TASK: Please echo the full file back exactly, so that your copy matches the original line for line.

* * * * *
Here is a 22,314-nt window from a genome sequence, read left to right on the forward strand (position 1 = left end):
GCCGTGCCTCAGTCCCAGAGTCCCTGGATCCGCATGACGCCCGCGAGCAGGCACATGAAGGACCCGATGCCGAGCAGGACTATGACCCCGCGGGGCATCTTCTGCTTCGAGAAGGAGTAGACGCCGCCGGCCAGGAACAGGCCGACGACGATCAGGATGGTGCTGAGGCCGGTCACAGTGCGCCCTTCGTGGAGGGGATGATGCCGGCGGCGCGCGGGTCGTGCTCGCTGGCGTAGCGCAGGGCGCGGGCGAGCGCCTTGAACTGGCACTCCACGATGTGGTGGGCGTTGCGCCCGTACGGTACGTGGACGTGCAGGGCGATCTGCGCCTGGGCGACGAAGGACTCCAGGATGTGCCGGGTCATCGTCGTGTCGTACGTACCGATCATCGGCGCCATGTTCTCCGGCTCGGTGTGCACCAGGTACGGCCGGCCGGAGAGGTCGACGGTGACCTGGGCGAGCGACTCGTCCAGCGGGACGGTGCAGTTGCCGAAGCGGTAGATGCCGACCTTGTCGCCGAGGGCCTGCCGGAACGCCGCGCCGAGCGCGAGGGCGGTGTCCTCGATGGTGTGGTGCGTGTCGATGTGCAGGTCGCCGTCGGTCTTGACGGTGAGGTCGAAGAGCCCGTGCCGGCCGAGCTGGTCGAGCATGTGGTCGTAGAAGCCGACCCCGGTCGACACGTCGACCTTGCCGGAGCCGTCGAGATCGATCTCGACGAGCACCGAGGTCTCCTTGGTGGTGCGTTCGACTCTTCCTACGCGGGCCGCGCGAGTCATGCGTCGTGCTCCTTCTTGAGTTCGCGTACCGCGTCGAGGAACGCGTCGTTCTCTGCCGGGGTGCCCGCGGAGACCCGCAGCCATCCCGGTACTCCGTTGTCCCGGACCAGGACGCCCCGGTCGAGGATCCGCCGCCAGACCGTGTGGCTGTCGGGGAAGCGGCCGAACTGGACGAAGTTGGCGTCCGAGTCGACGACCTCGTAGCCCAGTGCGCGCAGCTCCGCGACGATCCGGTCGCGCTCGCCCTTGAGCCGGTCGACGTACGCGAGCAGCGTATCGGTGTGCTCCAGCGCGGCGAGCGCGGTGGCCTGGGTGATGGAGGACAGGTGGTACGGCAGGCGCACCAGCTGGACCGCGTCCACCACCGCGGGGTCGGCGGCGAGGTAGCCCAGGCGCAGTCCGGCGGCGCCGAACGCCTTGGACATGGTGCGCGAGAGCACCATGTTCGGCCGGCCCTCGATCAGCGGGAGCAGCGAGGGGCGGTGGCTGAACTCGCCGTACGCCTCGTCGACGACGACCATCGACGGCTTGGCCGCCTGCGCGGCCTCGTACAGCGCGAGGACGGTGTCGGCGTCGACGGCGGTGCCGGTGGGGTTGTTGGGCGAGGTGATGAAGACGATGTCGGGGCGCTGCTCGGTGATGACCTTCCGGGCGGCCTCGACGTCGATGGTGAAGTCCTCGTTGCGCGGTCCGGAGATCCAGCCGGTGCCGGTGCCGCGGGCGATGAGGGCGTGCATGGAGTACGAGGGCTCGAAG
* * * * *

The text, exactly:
Here is a 22,314-nt window from a genome sequence, read left to right on the forward strand (position 1 = left end):
GCCGTGCCTCAGTCCCAGAGTCCCTGGATCCGCATGACGCCCGCGAGCAGGCACATGAAGGACCCGATGCCGAGCAGGACTATGACCCCGCGGGGCATCTTCTGCTTCGAGAAGGAGTAGACGCCGCCGGCCAGGAACAGGCCGACGACGATCAGGATGGTGCTGAGGCCGGTCACAGTGCGCCCTTCGTGGAGGGGATGATGCCGGCGGCGCGCGGGTCGTGCTCGCTGGCGTAGCGCAGGGCGCGGGCGAGCGCCTTGAACTGGCACTCCACGATGTGGTGGGCGTTGCGCCCGTACGGTACGTGGACGTGCAGGGCGATCTGCGCCTGGGCGACGAAGGACTCCAGGATGTGCCGGGTCATCGTCGTGTCGTACGTACCGATCATCGGCGCCATGTTCTCCGGCTCGGTGTGCACCAGGTACGGCCGGCCGGAGAGGTCGACGGTGACCTGGGCGAGCGACTCGTCCAGCGGGACGGTGCAGTTGCCGAAGCGGTAGATGCCGACCTTGTCGCCGAGGGCCTGCCGGAACGCCGCGCCGAGCGCGAGGGCGGTGTCCTCGATGGTGTGGTGCGTGTCGATGTGCAGGTCGCCGTCGGTCTTGACGGTGAGGTCGAAGAGCCCGTGCCGGCCGAGCTGGTCGAGCATGTGGTCGTAGAAGCCGACCCCGGTCGACACGTCGACCTTGCCGGAGCCGTCGAGATCGATCTCGACGAGCACCGAGGTCTCCTTGGTGGTGCGTTCGACTCTTCCTACGCGGGCCGCGCGAGTCATGCGTCGTGCTCCTTCTTGAGTTCGCGTACCGCGTCGAGGAACGCGTCGTTCTCTGCCGGGGTGCCCGCGGAGACCCGCAGCCATCCCGGTACTCCGTTGTCCCGGACCAGGACGCCCCGGTCGAGGATCCGCCGCCAGACCGTGTGGCTGTCGGGGAAGCGGCCGAACTGGACGAAGTTGGCGTCCGAGTCGACGACCTCGTAGCCCAGTGCGCGCAGCTCCGCGACGATCCGGTCGCGCTCGCCCTTGAGCCGGTCGACGTACGCGAGCAGCGTATCGGTGTGCTCCAGCGCGGCGAGCGCGGTGGCCTGGGTGATGGAGGACAGGTGGTACGGCAGGCGCACCAGCTGGACCGCGTCCACCACCGCGGGGTCGGCGGCGAGGTAGCCCAGGCGCAGTCCGGCGGCGCCGAACGCCTTGGACATGGTGCGCGAGAGCACCATGTTCGGCCGGCCCTCGATCAGCGGGAGCAGCGAGGGGCGGTGGCTGAACTCGCCGTACGCCTCGTCGACGACGACCATCGACGGCTTGGCCGCCTGCGCGGCCTCGTACAGCGCGAGGACGGTGTCGGCGTCGACGGCGGTGCCGGTGGGGTTGTTGGGCGAGGTGATGAAGACGATGTCGGGGCGCTGCTCGGTGATGACCTTCCGGGCGGCCTCGACGTCGATGGTGAAGTCCTCGTTGCGCGGTCCGGAGATCCAGCCGGTGCCGGTGCCGCGGGCGATGAGGGCGTGCATGGAGTACGAGGGCTCGAAG